Brain regions which make dopamine, a chemical released during sex, eating and monetary reward, have been linked to the ‘Aha! moment’ of sudden clarity during problem solving.
A team including researchers from Goldsmiths, University of London used functional Magnetic Resonance Imaging (fMRI) to study what happened deep in the brain when people tackled word puzzles that required a ‘leap’ of creative insight to solve.
The researchers found that when people solved puzzles with Aha! a deeper part of the brain that generates the mood-enhancing chemical dopamine ‘lit up’. They identified the nucleus accumbens as a critical hub linked to this lightbulb moment. The link could help to explain the ecstatic joy that accompanies creative problem solving – exemplified by the story of Archimedes leaping out of his bath and shouting “Eureka!” (“I have found it!”).
A report of the research, carried out by scientists from Goldsmiths led by Professor Joydeep Bhattacharya and scientists from Medical University of Vienna led by Professor Christian Windischberger, is published in the journal Human Brain Mapping.
Professor Bhattacharya said: “By using the state-of-the art functional Magnetic Resonance Imaging we were able to peer deep into the brain and study in detail which areas are active during creative problem solving.
“For the first time we have shown that the hub of the brain’s reward system, the nucleus accumbens, ‘lit up’ with increased activation both when problems were solved and when people reported a strong Aha! experience. The nucleus accumbens is part of a network activated when we experience a pleasure or reward, and dopamine facilitates communication between this network with other brain regions involved with critical functions like emotion, memory and attention. These findings may reflect the sudden ‘jump’ to a solution accompanied by a moment of intense relief, ease, or joy.”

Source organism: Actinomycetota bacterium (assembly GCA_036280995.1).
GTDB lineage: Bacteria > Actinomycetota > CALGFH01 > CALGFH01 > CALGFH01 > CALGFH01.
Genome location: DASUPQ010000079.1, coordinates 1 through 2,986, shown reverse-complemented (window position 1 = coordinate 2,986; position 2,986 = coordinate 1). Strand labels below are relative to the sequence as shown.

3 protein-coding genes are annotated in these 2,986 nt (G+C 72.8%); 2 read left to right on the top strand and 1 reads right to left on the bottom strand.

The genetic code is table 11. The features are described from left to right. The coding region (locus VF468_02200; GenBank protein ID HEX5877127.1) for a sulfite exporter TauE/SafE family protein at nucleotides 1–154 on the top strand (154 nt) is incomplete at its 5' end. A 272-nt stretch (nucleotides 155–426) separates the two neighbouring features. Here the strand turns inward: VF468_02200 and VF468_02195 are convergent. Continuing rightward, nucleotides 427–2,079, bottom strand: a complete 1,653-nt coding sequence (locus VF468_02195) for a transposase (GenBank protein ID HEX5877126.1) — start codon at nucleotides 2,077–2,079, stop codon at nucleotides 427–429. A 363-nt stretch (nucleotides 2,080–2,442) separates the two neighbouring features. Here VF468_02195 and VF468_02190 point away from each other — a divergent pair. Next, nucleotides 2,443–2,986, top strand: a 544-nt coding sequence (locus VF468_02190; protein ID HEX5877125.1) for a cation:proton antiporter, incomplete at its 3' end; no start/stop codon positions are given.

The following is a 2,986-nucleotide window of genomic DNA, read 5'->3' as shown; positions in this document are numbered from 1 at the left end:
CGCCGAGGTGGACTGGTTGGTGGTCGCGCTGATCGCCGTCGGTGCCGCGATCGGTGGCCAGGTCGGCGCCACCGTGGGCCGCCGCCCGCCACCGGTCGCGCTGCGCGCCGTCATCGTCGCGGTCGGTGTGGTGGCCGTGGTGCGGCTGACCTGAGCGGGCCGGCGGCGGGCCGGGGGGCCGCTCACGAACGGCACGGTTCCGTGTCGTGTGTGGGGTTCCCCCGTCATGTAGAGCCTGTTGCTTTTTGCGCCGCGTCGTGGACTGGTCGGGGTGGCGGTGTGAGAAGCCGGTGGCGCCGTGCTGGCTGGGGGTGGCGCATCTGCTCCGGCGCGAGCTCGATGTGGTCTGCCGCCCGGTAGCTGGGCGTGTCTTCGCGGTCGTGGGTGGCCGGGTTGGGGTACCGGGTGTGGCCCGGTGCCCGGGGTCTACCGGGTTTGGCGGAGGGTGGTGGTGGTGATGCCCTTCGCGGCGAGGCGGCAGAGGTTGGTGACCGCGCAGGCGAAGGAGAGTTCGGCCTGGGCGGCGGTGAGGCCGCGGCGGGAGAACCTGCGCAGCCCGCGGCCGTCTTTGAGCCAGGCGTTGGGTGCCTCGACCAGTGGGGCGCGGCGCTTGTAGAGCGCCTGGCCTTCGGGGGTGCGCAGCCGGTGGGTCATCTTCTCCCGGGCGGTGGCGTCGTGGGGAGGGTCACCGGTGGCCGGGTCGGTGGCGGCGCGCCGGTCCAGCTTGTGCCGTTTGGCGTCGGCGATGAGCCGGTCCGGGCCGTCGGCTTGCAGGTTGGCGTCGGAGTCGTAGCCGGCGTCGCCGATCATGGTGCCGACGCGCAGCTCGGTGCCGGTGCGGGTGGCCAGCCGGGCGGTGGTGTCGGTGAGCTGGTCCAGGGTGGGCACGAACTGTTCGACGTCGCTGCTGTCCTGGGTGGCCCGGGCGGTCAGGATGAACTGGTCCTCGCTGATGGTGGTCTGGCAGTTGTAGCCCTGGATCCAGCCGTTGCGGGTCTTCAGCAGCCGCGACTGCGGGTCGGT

The study involved 30 human adult volunteers who were scanned at the Medical University of Vienna. They were asked to solve verbal puzzles such as find a word that is associated with three words (for example ‘stick’, ‘reading’, ‘service’, with the solution word that can be linked to all of them: ‘lip’). Inside the scanner, the participants solved 48 such puzzles, and pressed a button as soon as they felt confident about their solution. The participants were asked to report their Aha! experience after each solution.
Professor Bhattacharya said: “Dopamine is a chemical not just for processing reward, it also stimulates goal-driven approach motivation such as curiosity and learning: these findings establish a close link between dopamine, positive mood and creativity. Further, our results provide the neural mechanisms explaining why the solution with an accompanying Aha! experience is more salient, facilitates long-term memory storage and reinforcement. So an Aha! moment is more than just a sensation of pleasure or relief, instead it is a special form of fast retrieval, combination, and encoding process and this is something we hope to investigate in future research.”
The research was funded by the European Commission.